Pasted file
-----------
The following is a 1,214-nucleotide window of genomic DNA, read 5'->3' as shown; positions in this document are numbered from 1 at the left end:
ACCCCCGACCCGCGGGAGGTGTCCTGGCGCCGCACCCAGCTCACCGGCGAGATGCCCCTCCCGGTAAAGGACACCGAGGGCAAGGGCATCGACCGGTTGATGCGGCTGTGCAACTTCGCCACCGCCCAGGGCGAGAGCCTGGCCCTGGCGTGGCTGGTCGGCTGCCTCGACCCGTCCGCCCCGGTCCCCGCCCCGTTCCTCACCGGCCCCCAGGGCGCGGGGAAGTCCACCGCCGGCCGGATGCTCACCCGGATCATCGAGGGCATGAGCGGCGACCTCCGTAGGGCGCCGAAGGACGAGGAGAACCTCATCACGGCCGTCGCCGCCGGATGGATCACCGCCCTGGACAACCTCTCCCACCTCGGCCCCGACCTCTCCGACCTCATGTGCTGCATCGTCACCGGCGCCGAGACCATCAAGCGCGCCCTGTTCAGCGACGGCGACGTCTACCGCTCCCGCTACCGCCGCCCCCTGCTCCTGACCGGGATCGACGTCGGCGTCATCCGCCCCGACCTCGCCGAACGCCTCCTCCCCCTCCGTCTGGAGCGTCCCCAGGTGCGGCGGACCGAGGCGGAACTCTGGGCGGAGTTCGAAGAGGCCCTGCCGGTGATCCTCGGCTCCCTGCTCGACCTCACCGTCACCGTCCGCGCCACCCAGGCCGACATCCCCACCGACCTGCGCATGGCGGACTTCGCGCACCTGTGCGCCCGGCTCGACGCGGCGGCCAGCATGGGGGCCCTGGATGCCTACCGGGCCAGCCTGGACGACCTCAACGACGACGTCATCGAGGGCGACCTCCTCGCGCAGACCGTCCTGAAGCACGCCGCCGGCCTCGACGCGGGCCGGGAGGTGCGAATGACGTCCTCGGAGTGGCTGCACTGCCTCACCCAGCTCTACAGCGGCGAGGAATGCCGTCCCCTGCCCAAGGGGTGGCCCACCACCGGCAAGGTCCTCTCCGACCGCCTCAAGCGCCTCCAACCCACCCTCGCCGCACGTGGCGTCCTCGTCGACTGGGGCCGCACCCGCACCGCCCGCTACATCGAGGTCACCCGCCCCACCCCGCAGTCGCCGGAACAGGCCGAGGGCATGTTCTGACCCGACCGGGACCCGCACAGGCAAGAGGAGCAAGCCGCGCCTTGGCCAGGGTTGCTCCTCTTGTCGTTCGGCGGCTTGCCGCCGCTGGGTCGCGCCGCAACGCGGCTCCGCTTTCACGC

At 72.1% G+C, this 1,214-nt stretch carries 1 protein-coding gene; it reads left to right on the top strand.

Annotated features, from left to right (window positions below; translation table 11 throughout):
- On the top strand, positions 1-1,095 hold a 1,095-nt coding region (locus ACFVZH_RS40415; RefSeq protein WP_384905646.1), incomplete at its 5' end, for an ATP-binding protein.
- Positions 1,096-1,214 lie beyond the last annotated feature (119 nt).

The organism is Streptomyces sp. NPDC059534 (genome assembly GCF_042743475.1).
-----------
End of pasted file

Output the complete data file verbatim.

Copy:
The following is a 1,214-nucleotide window of genomic DNA, read 5'->3' as shown; positions in this document are numbered from 1 at the left end:
ACCCCCGACCCGCGGGAGGTGTCCTGGCGCCGCACCCAGCTCACCGGCGAGATGCCCCTCCCGGTAAAGGACACCGAGGGCAAGGGCATCGACCGGTTGATGCGGCTGTGCAACTTCGCCACCGCCCAGGGCGAGAGCCTGGCCCTGGCGTGGCTGGTCGGCTGCCTCGACCCGTCCGCCCCGGTCCCCGCCCCGTTCCTCACCGGCCCCCAGGGCGCGGGGAAGTCCACCGCCGGCCGGATGCTCACCCGGATCATCGAGGGCATGAGCGGCGACCTCCGTAGGGCGCCGAAGGACGAGGAGAACCTCATCACGGCCGTCGCCGCCGGATGGATCACCGCCCTGGACAACCTCTCCCACCTCGGCCCCGACCTCTCCGACCTCATGTGCTGCATCGTCACCGGCGCCGAGACCATCAAGCGCGCCCTGTTCAGCGACGGCGACGTCTACCGCTCCCGCTACCGCCGCCCCCTGCTCCTGACCGGGATCGACGTCGGCGTCATCCGCCCCGACCTCGCCGAACGCCTCCTCCCCCTCCGTCTGGAGCGTCCCCAGGTGCGGCGGACCGAGGCGGAACTCTGGGCGGAGTTCGAAGAGGCCCTGCCGGTGATCCTCGGCTCCCTGCTCGACCTCACCGTCACCGTCCGCGCCACCCAGGCCGACATCCCCACCGACCTGCGCATGGCGGACTTCGCGCACCTGTGCGCCCGGCTCGACGCGGCGGCCAGCATGGGGGCCCTGGATGCCTACCGGGCCAGCCTGGACGACCTCAACGACGACGTCATCGAGGGCGACCTCCTCGCGCAGACCGTCCTGAAGCACGCCGCCGGCCTCGACGCGGGCCGGGAGGTGCGAATGACGTCCTCGGAGTGGCTGCACTGCCTCACCCAGCTCTACAGCGGCGAGGAATGCCGTCCCCTGCCCAAGGGGTGGCCCACCACCGGCAAGGTCCTCTCCGACCGCCTCAAGCGCCTCCAACCCACCCTCGCCGCACGTGGCGTCCTCGTCGACTGGGGCCGCACCCGCACCGCCCGCTACATCGAGGTCACCCGCCCCACCCCGCAGTCGCCGGAACAGGCCGAGGGCATGTTCTGACCCGACCGGGACCCGCACAGGCAAGAGGAGCAAGCCGCGCCTTGGCCAGGGTTGCTCCTCTTGTCGTTCGGCGGCTTGCCGCCGCTGGGTCGCGCCGCAACGCGGCTCCGCTTTCACGC

At 72.1% G+C, this 1,214-nt stretch carries 1 protein-coding gene; it reads left to right on the top strand.

Annotated features, from left to right (window positions below; translation table 11 throughout):
- On the top strand, positions 1-1,095 hold a 1,095-nt coding region (locus ACFVZH_RS40415; RefSeq protein WP_384905646.1), incomplete at its 5' end, for an ATP-binding protein.
- Positions 1,096-1,214 lie beyond the last annotated feature (119 nt).

The organism is Streptomyces sp. NPDC059534 (genome assembly GCF_042743475.1).